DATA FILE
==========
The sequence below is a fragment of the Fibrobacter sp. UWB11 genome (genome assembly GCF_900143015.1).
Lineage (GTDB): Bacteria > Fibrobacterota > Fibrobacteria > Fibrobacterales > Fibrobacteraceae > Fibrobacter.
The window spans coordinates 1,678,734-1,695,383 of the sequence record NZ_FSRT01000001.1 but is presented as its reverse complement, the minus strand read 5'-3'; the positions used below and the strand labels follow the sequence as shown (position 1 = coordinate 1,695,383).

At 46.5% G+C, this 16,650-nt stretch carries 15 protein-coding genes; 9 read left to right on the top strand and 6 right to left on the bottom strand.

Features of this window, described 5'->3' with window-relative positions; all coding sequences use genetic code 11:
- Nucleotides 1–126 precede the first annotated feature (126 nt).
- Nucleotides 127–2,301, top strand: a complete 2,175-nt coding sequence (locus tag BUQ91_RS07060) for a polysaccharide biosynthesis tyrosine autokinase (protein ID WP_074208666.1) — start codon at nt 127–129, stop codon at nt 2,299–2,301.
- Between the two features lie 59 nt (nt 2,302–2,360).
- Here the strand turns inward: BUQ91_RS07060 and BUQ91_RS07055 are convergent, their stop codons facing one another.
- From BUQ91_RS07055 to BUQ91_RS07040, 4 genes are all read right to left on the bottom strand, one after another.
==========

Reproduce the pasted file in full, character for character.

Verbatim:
The sequence below is a fragment of the Fibrobacter sp. UWB11 genome (genome assembly GCF_900143015.1).
Lineage (GTDB): Bacteria > Fibrobacterota > Fibrobacteria > Fibrobacterales > Fibrobacteraceae > Fibrobacter.
The window spans coordinates 1,678,734-1,695,383 of the sequence record NZ_FSRT01000001.1 but is presented as its reverse complement, the minus strand read 5'-3'; the positions used below and the strand labels follow the sequence as shown (position 1 = coordinate 1,695,383).

At 46.5% G+C, this 16,650-nt stretch carries 15 protein-coding genes; 9 read left to right on the top strand and 6 right to left on the bottom strand.

Features of this window, described 5'->3' with window-relative positions; all coding sequences use genetic code 11:
- Nucleotides 1–126 precede the first annotated feature (126 nt).
- Nucleotides 127–2,301, top strand: a complete 2,175-nt coding sequence (locus tag BUQ91_RS07060) for a polysaccharide biosynthesis tyrosine autokinase (protein ID WP_074208666.1) — start codon at nt 127–129, stop codon at nt 2,299–2,301.
- Between the two features lie 59 nt (nt 2,302–2,360).
- Here the strand turns inward: BUQ91_RS07060 and BUQ91_RS07055 are convergent, their stop codons facing one another.
- From BUQ91_RS07055 to BUQ91_RS07040, 4 genes are all read right to left on the bottom strand, one after another.